I know this approach may seem alien to some, but it suits my needs perfectly. I'm not saying it's for everyone (and to say it again: I know there are other options out there), but what I wanted to do with this article (and my solution) is explore the alternatives: to find some NAS system that wasn't FreeNAS, wasn't overly expensive and didn't come cluttered with additional options that I would never use. Similarly with the software, I wanted to find something other than MCE/XBMC/PMS/TVersity/etc, because I only wanted play films with it - none of the other additional stuff that I would never use.

    Bear in mind that you're still paying for Windows licenses, Xboxes, PS3s and PCs to use this free software on - so it's not really as cheap as all that ;)

    If you use something else, or have heard of another solution - that's great. I use what I use, you use what you use, and we're probably both happy with our own choices. Which one of us is right? Both of us (probably).
     
  9. Toka

    Toka Member

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    Cats and Dogs - srysly?

    reading something like this article, or this one always makes me want to dust off a retired pc and get to creating.

    I do quite like your solution, abouts how long did it take from the idea of setting up your own dvd server to getting the system running to a point that it passed the WAF test?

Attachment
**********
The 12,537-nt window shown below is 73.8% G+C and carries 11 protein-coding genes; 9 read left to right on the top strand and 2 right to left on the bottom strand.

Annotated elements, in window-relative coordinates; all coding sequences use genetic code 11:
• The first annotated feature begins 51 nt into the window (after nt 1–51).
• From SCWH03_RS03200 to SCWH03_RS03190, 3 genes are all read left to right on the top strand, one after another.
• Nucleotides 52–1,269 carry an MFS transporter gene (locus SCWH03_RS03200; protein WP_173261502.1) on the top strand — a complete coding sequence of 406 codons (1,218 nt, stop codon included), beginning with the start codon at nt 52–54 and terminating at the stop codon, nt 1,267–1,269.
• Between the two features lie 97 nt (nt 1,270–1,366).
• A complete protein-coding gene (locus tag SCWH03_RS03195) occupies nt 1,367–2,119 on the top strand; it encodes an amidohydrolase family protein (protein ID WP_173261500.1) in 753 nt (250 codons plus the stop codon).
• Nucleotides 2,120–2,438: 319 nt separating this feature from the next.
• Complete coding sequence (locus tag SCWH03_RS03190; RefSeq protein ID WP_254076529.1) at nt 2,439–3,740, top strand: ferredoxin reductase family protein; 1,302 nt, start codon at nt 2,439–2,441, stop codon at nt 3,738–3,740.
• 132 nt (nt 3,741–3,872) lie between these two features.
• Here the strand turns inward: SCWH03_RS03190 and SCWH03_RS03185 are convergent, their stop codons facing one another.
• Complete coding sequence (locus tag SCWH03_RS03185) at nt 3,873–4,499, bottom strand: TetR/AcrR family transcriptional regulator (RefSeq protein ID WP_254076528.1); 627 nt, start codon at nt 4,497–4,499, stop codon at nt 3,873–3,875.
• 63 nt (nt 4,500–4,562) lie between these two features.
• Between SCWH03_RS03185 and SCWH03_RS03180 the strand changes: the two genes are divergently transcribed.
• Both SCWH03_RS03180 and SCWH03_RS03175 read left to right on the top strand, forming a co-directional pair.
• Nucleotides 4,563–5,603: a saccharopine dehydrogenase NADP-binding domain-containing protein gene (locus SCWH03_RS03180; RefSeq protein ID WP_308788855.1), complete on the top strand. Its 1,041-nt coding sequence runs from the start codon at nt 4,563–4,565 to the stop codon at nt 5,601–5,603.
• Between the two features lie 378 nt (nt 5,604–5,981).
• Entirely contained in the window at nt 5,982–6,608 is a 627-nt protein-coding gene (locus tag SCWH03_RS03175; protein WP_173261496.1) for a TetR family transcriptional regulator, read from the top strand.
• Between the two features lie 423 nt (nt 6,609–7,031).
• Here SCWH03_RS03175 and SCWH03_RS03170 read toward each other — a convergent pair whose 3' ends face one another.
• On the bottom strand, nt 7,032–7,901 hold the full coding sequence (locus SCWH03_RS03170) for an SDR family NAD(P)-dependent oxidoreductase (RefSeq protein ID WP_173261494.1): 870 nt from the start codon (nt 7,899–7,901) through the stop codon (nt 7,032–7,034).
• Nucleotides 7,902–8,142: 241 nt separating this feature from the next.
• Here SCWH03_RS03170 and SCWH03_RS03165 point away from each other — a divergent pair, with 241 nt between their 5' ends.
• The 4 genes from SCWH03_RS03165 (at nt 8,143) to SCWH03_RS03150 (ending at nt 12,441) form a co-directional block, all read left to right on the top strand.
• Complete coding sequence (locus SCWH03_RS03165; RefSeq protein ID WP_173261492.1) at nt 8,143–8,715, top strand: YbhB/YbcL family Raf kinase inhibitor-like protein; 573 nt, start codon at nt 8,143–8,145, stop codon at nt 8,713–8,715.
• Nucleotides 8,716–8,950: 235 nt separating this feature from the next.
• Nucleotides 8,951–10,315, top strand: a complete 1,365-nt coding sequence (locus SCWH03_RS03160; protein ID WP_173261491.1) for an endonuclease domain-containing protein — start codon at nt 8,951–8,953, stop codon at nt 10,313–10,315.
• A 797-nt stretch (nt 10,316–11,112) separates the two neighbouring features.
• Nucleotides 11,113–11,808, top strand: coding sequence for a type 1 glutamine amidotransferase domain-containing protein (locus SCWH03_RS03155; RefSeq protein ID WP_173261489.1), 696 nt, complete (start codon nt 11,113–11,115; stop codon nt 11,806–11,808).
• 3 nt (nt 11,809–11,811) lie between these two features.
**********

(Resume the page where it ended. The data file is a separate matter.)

10. Burnout21

    Burnout21 Is the daddy!

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    Loved the article, but cant help but feel something is missing...


    I rip my DVD's with handbrake taking a 4.5GB film down to ~1GB, which helps a lot considering i cant afford to be laying out on drives every few months. (lovefilm account) lol!


    Currently i run ubuntu 9.10 on my shuttle server, and just navigate a samba share on my machines to then play back the tv show or film at my own leisure, being a student still this is my best option.

    But after uni i want to go the HTPC route as my girlfriend loves having the library of media to watch and your article seems an ideal solution.

    Also have much hate for XBMC and a like, i hate WMC as its not a switch on a start, its just an awkward application to live with.
     
  11. thehippoz

    thehippoz New Member

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    yeah I'm a ripper too.. guess you just have to know what's up.. he's talking about the holy grail in a rich guys household and how to rebuild it from scratch.. most of us here probably been doing this for years =]